• Reservation price. Great negotiators transition directly from their BATNA to their bottom line, walk away point, reservation price. Otherwise, they don’t really have the foggiest idea whether to get to yes or get to no and go with their BATNA.
  • Aspirations. BATNAs and reservation prices are great, but negotiators who spend too much time pondering their alternatives or minimally acceptable agreements (i.e., their reservation prices) tend to get them. To get something better, great negotiators also define their goals, targets, aspirations—actively considering what they really want when their counterpart demurs.
  • Interests. The acronym might as well stop there (and consider the acronym if it did), but the preceding letters alone tend to elicit a very competitive negotiation. Great negotiators know that spending the whole time competing to attain their aspirations, clear their reservation price, or avoid their BATNA results in a competitive scramble over the crumbs of a very small pie. Instead, they know they need to identify and find creative ways of fulfilling both negotiators’ overall objectives (i.e., their interests), and thereby “grow the pie.”
  • Negotiation counterpart. So why not BRAI then? Because that makes very little sense as a word and even less sense as a preparation strategy—the latter because it completely omits the other party. Negotiators who BRAI, and most negotiators do, fail to anticipate their counterpart’s situation and thus find it immensely hard to understand or respect that situation while negotiating. So great negotiators repeat the preceding letters for their counterpart, taking a wild albeit educated guess as to their counterpart’s BATNA, reservation price, aspirations, and interests.

So the next time you sit down to prepare for a negotiation, don’t just use your mind—use your BRAIN! Doing so can’t spell the difference between a smart negotiation outcome and an outcome that everyone deems dumb.

When to part with your Plan B

I’ve often alluded to the need to develop a BATNA: a next-best option or plan B if the current negotiation fails. Any negotiation instructor worth their salt will give the same advice. But the advice also raises a critical conundrum that often goes unanswered: when to let your BATNA go. When’s the right time to exercise plan A and let your fallback option go their merry way?

Since knowing when to part with your BATNA can dictate both your economic outcomes and your long-term reputation, thereby making life more or less negotiable, let’s consider five questions that can inform a decision about letting your BATNA go. If you’d like, consider these questions in the context of two job offers, one of which you prefer (plan A) to the other (plan B):

  1. Am I certain about plan A? Plan B effectively offers insurance against the collapse of plan A. So if plan A is far from certain—if someone from plan A has mentioned but not confirmed you’ll get a job offer, for example—then it’s probably better to retain plan B.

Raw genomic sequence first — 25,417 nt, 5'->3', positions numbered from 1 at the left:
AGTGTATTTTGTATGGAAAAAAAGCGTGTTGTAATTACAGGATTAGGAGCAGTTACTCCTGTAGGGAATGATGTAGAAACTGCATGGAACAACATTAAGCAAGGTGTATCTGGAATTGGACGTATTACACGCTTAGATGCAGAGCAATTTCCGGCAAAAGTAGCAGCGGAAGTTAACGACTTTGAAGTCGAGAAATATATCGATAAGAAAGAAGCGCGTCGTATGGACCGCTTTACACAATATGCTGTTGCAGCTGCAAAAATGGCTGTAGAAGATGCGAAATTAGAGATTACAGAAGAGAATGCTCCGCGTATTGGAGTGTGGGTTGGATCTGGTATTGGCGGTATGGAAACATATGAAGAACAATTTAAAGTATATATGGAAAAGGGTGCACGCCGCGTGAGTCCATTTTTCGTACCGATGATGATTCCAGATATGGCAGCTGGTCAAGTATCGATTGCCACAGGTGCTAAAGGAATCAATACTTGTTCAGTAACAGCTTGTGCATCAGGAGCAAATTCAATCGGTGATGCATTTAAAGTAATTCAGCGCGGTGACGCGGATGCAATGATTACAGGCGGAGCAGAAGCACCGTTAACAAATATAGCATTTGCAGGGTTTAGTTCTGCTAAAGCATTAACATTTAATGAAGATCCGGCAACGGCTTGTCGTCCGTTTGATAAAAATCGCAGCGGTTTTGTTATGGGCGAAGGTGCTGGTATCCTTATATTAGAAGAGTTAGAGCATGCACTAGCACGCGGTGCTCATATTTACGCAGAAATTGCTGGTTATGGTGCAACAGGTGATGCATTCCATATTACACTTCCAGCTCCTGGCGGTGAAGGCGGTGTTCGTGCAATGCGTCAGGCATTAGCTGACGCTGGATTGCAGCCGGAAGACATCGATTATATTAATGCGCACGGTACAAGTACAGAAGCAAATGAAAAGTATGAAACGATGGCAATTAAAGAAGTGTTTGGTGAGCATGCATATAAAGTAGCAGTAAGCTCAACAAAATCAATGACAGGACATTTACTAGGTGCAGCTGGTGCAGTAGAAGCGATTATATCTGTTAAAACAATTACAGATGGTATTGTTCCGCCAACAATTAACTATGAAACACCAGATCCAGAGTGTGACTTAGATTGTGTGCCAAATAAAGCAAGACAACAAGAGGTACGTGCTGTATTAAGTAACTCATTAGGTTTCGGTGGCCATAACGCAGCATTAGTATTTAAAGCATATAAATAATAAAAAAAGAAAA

But…

  1. Is plan B starting to feel that way? No one likes to feel like a fallback. If you’ve been stringing plan B along, stalling sketchily while they eagerly await an answer, chances are they will. Since the associated damage to your reputation may start to outweigh the benefits of a fallback, you should consider parting ways.
  2. Would I ever say yes to plan B? Maybe it’s the reluctance to say no, or the fear of cold decisiveness. Either way, people frequently retain BATNAs that they would never in a million years exercise. If you would never say yes to your best alternative—if it’s a job you couldn’t possibly envision yourself doing, for example—it’s only right to say no, and quickly.
  3. Are you preventing your plan B from exercising theirs? Oftentimes, your BATNA’s offer to you is preventing them from exercising their own BATNA, e.g., an offer to somebody else. If you are standing in the way of their doing so for no clear reason, it’s probably better to part ways.
  4. How small of a world is it? If you and your BATNA will never again cross paths—not even on the interweb—then you might consider retaining them a big longer. Are you dealing with a used car dealer in the middle of nowhere? But in the considerably more common situation where you and your BATNA both inhabit a small world, I’d suggest treading much more carefully. Will your stringing-alonging follow you around till the end of time? Will every future employer in your industry / city / profession know how fallbackish your current BATNA felt? If so, then treat them with extreme caution and respect, if only for this fairly self-focused reason.

In sum, good negotiators know to cultivate a BATNA. Great and responsible negotiators know to never string a BATNA along unnecessarily. Here’s hoping that these five questions help you navigate these ethically fraught waters.